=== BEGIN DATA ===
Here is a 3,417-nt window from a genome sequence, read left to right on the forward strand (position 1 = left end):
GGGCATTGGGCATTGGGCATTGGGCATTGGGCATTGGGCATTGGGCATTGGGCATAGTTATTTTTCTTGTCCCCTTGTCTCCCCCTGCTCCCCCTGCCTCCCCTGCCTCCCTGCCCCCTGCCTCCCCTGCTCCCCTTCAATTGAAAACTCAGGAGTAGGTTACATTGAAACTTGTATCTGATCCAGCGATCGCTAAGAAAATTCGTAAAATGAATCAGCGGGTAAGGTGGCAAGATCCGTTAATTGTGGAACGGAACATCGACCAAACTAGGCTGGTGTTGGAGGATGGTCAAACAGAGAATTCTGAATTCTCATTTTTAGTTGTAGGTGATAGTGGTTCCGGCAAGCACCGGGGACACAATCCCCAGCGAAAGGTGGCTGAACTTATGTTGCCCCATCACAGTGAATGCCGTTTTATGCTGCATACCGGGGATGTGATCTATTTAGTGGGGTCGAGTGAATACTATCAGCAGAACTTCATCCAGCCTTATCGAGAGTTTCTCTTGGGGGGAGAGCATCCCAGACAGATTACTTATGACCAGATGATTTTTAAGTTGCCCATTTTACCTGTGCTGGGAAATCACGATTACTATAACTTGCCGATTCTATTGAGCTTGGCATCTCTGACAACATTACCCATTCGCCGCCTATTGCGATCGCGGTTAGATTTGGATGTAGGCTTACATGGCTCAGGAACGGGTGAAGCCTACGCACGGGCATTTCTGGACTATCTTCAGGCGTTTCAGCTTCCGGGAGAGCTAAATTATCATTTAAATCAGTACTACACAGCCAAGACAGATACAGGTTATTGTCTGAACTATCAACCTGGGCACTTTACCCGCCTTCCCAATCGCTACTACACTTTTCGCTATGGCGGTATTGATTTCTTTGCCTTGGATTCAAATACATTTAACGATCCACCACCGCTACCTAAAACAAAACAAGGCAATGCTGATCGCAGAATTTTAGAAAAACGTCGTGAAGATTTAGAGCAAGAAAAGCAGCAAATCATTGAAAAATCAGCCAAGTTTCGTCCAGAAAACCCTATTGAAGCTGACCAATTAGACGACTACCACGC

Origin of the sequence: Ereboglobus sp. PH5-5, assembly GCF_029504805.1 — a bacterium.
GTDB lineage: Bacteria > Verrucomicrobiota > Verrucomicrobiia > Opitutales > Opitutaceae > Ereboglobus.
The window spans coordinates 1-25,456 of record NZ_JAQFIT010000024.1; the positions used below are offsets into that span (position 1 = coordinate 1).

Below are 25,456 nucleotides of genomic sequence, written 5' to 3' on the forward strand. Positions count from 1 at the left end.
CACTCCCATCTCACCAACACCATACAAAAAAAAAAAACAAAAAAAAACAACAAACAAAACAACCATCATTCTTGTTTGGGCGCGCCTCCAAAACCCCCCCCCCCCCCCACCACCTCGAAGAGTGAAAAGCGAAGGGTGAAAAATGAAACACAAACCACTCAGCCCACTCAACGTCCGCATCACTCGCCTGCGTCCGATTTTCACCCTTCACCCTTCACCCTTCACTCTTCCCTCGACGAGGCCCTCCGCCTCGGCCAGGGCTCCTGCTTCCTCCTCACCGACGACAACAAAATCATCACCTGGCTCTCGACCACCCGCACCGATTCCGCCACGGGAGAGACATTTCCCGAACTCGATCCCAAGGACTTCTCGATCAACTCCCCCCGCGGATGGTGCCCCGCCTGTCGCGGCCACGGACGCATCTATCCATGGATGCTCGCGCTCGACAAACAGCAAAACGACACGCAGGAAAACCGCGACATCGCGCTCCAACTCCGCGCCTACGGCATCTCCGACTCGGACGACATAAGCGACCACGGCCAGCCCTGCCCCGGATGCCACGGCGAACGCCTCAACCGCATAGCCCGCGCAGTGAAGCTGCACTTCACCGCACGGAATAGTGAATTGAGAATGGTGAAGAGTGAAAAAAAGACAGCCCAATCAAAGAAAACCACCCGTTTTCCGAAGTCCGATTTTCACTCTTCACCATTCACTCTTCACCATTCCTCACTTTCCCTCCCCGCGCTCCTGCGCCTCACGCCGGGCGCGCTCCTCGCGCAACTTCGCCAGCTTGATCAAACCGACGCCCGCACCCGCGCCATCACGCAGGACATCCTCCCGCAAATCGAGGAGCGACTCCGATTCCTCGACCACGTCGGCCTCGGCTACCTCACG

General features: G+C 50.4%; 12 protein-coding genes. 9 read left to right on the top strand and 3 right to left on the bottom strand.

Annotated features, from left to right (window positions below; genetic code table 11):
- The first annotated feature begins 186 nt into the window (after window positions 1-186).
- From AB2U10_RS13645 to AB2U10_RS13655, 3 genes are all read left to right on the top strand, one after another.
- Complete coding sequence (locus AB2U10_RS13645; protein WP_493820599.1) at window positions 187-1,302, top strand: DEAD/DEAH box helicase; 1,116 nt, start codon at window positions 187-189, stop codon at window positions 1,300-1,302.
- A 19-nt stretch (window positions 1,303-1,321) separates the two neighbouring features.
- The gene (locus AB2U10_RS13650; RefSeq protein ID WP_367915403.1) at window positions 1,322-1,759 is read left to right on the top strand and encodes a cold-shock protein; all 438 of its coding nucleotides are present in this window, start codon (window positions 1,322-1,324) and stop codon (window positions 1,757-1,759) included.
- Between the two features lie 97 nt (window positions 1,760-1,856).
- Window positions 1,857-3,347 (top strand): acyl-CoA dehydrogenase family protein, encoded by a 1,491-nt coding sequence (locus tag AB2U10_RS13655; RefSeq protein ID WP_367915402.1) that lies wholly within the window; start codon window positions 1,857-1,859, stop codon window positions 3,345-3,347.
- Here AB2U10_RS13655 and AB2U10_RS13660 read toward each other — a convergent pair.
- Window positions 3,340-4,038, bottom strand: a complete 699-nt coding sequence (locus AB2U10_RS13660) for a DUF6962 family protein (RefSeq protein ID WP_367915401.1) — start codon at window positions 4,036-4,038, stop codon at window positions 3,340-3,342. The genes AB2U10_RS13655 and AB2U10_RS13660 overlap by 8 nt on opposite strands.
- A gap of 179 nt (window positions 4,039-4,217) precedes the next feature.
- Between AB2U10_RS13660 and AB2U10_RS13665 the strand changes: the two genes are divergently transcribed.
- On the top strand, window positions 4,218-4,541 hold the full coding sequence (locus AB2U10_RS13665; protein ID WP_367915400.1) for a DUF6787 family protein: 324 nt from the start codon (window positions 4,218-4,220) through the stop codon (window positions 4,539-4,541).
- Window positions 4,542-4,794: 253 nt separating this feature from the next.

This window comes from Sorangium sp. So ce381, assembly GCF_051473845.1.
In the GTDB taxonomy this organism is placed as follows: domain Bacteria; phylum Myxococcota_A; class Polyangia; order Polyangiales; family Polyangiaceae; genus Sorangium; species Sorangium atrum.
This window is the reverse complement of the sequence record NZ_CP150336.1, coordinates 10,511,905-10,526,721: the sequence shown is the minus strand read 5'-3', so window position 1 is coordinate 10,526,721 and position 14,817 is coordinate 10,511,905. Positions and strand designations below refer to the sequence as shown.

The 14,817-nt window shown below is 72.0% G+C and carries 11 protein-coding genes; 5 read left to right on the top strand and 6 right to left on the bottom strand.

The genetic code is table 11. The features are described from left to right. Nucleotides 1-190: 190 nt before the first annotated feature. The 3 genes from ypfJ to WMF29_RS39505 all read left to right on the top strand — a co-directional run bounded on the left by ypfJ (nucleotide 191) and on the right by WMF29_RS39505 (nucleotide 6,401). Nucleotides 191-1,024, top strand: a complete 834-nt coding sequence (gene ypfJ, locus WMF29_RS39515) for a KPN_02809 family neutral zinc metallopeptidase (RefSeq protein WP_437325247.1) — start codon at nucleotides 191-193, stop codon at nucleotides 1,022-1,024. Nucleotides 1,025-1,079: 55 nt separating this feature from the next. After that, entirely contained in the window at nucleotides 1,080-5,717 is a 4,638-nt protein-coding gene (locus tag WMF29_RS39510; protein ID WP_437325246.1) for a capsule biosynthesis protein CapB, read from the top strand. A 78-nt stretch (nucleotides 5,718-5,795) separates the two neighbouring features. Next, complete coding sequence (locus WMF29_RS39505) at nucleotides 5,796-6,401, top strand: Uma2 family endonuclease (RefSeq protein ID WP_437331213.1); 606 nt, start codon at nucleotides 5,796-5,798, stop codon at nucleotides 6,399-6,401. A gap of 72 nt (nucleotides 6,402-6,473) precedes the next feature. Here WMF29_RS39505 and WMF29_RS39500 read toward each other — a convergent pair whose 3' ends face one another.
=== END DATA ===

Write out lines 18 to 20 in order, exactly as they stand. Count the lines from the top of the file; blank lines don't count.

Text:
- Window positions 3,340-4,038, bottom strand: a complete 699-nt coding sequence (locus AB2U10_RS13660) for a DUF6962 family protein (RefSeq protein ID WP_367915401.1) — start codon at window positions 4,036-4,038, stop codon at window positions 3,340-3,342. The genes AB2U10_RS13655 and AB2U10_RS13660 overlap by 8 nt on opposite strands.
- A gap of 179 nt (window positions 4,039-4,217) precedes the next feature.
- Between AB2U10_RS13660 and AB2U10_RS13665 the strand changes: the two genes are divergently transcribed.